On Valuing Friendships as Much as Romantic Relationships

University provides the optimal conditions for intimate friendships. When you’re sharing an ant-infested student house – living, eating, sleeping and breathing within a hair’s breadth of one another – emotional closeness is an organic by-product of physical closeness. It’s easy, largely sub-conscious, and almost default. Without making any real effort to find out, you become tacitly aware of the most intricate minutiae of your friends’ everyday thoughts and habits. By week two you can recount with pinpoint accuracy Sally’s rationale for not endorsing the crushed avocado fad, know how much milk everyone takes in their tea to the nearest millilitre, and recognise with absolute certainty who has just walked past your room by nothing but the pace of their footsteps. It is an intimacy that otherwise takes years to achieve formed in a finger snap, and it is magic.

If you are really lucky, the intimacy of those initial bonds endure and strengthen throughout your time at university, and well beyond. I myself was under the impression that I may be one such lucky person. But what I hadn’t anticipated, is just how many of my female friends seemed to view this period as what journalist Dolly Alderton so aptly described as ‘the warm-up act for the main event’ of a relationship. More specifically – a romantic one.

It is a subconscious state of mind that strikes cruelly arbitrarily to burst your bubble of intimate friendships and university domestic bliss – and it often goes a little something like this. Your friend casually mentions another Tinder date they have planned, with the usual eye-rolling qualifiers that it will probably amount to nothing. Even when the night arrives, you chortle conspiratorially over cups of £5 corner-shop wine at the ‘waste of makeup’ you’re sure it will once more turn out to be. They leave with a mock-grimace, promising to catch up and share details first thing the following day. Most likely, you do catch up the next morning. They tell you it went better than expected, that he was actually quite nice, and that they have plans to meet again. They do meet again, more and more. Eventually she admits she thinks it’s going somewhere, and the pair of you are abuzz with shared joy and excitement for her newfound happiness.

But then the catch ups become fewer and fewer. He starts coming over – a lot. On more occasions than not, her evenings are spent cocooned with him in her bedroom. For days at a time, you don’t hear much more from her than a tinkling laugh through a closed door as you pass by in the corridor. Messages she once replied to in minutes are left unopened for weeks. Arrangements you made months prior are cancelled last minute in place of vague dinner plans or ‘forgotten’ date nights. Her free time becomes dedicated to a seemingly greater ‘us’ than friendship could ever have provided. Soon enough, you find yourself reflecting slightly bitterly on the past few months’ events and tribulations in your own life, of which she is now blissfully unaware.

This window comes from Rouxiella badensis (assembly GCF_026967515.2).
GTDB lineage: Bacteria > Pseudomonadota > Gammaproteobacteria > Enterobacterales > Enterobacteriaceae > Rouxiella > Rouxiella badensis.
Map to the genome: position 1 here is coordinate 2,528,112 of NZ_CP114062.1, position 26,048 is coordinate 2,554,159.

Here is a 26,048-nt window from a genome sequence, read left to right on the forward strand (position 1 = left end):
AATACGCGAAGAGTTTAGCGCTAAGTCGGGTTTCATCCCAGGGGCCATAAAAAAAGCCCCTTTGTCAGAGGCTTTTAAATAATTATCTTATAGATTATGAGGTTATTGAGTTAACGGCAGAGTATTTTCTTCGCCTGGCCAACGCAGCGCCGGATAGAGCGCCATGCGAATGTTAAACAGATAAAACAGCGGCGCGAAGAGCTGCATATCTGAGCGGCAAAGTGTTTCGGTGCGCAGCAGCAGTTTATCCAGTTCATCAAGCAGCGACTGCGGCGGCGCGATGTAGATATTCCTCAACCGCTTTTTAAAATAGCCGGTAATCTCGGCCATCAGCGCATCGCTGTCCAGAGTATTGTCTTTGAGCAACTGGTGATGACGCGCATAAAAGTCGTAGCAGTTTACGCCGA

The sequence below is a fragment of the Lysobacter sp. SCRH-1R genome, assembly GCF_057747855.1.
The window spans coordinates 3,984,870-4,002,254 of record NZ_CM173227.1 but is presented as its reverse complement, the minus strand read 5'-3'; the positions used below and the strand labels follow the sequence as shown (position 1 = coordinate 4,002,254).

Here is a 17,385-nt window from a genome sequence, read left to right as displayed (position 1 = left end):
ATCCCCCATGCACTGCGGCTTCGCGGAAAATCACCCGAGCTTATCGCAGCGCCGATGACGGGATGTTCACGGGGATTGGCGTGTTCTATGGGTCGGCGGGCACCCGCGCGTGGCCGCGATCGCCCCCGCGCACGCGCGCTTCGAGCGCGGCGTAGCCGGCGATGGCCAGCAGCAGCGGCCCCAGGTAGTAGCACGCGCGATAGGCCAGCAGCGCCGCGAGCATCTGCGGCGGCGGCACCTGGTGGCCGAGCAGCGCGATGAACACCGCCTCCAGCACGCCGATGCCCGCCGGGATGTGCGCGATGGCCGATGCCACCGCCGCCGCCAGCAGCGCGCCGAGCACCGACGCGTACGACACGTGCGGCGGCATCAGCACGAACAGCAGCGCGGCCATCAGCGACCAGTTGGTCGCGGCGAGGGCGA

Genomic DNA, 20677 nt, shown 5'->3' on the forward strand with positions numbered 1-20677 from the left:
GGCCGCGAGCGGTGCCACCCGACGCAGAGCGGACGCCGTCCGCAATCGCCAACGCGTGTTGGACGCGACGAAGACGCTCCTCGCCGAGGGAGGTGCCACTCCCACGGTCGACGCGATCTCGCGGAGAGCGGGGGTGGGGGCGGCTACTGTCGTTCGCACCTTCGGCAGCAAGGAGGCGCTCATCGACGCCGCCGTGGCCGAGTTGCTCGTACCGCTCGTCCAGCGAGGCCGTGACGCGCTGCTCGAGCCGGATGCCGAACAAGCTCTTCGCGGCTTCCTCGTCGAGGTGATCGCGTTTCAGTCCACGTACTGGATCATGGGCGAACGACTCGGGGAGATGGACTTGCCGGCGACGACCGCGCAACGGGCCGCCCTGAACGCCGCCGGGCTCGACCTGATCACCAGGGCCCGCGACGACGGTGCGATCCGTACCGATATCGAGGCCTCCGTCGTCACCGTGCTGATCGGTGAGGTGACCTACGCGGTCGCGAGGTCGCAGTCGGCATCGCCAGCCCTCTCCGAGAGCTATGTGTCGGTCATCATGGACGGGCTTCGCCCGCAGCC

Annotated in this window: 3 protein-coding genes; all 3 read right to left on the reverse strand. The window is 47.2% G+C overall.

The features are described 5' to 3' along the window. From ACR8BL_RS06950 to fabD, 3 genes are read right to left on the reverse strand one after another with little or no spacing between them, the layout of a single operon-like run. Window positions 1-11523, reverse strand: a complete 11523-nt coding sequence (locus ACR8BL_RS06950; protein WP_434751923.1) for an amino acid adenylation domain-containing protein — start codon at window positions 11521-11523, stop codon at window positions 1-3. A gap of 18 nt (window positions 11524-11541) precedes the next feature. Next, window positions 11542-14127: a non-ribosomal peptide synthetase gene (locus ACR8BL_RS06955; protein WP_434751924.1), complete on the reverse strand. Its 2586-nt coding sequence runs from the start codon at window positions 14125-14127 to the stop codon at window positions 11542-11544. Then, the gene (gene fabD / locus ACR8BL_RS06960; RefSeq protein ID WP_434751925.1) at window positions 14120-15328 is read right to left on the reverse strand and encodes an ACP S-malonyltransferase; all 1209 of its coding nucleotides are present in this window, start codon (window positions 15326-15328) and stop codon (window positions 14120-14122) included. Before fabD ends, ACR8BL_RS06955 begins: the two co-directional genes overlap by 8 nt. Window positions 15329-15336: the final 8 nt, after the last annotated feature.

It is a sombre image, certainly. But it is also a familiar one for most women. For me, this fish-slap realisation happened to hit in the final year of university, but I believe the unfortunate reality is that this ‘friendship as warm-up act’ mentality is one that will be played out at some stage in the majority of women’s lives. I say “women’s”, because this isn’t a re-shuffling of priorities that I often observe to the same extent among men. Of course, it is not inconceivable that this disparity, at least in part, comes back down to science – to evolutionary differences between men and women. Women, with their more limited supply of eggs, long gestation period, and subsequent responsibilities for child rearing, are under greater biologically-driven pressure to hold on to romantic partners. Evolutionarily speaking, this sort of pressure is not shared equally by men, who may well feel instead the remnants of an inclination to ‘spread the seed’ as widely as possible to ensure the perpetuation of their genetic line. When considered in combination with prevalent romantic narratives forcing the notion that life isn’t complete until a man ‘chooses you’ down the throats of young girls with a sugary-sweet pink spoon, it is not entirely surprising that women so often fall into the trap.

But, crucially, it doesn’t need to happen at all. We get out of friendships what we put in. Intimacy like that you share with your housemates in the first years of university may feel like it just organically occurs, but it takes work to maintain. Not an arduous slog, but the smallest of cumulative gestures of the sort that reward and nourish your own soul as much as the recipient’s. Romantic relationships and friendships are not mutually exclusive or either/ors, they can happily co-exist, and both are vital. So, I implore you – make the effort to preserve and cherish your friendships as you do your relationships. Treated carefully, they may well be the ones to carry you through to your dying day.

-Rosa Burles

 

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